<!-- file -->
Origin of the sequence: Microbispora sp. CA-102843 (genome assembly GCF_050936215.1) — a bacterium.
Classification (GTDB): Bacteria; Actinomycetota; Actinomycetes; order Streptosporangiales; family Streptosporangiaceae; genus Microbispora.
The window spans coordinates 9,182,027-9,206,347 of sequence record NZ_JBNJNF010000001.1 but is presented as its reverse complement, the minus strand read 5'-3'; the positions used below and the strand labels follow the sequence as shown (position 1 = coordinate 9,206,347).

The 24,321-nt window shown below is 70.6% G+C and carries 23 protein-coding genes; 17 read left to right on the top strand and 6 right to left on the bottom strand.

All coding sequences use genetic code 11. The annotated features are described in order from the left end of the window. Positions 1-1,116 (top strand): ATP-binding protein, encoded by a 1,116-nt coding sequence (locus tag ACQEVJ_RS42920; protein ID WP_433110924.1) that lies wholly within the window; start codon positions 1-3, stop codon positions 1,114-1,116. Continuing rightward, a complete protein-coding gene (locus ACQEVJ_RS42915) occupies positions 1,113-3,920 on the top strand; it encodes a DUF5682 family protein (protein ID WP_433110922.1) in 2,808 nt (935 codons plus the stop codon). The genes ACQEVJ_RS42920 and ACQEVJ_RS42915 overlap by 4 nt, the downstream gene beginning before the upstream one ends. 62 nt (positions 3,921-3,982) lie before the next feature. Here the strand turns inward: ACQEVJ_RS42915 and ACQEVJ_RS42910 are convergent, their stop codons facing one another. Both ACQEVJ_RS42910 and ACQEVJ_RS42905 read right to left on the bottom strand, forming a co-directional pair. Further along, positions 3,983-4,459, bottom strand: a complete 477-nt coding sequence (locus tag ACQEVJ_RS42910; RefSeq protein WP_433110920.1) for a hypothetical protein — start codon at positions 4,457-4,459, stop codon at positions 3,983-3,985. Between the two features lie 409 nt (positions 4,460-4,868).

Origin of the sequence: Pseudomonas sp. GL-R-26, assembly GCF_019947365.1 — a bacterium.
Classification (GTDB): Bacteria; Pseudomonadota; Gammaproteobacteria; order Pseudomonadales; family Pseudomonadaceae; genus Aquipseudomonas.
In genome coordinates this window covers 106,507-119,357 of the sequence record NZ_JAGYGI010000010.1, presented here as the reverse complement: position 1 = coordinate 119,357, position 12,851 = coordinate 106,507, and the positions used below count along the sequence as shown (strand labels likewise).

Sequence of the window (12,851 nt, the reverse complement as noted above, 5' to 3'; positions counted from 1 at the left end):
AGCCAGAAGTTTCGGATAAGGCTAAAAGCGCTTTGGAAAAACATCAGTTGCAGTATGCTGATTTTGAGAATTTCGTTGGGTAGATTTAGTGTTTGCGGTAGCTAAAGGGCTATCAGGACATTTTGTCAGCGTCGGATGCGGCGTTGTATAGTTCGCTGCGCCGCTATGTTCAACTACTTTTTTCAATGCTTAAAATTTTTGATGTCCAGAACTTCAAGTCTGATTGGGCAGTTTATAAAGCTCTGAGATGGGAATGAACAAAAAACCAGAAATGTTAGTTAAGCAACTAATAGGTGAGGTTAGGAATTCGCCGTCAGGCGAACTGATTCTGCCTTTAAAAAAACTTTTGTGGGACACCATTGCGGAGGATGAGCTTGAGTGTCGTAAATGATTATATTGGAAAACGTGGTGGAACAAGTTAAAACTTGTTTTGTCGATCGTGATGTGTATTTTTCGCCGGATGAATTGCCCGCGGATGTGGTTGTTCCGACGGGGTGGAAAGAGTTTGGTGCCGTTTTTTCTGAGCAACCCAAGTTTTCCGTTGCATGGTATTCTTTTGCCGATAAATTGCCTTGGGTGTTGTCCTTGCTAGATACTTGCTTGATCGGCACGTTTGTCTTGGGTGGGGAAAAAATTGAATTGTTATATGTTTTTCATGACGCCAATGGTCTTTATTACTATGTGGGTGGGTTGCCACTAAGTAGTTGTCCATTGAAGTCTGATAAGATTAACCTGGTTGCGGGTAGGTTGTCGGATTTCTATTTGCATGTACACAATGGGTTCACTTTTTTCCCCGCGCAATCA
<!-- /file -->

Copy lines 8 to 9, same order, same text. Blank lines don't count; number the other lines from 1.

In genome coordinates this window covers 106,507-119,357 of the sequence record NZ_JAGYGI010000010.1, presented here as the reverse complement: position 1 = coordinate 119,357, position 12,851 = coordinate 106,507, and the positions used below count along the sequence as shown (strand labels likewise).

Sequence of the window (12,851 nt, the reverse complement as noted above, 5' to 3'; positions counted from 1 at the left end):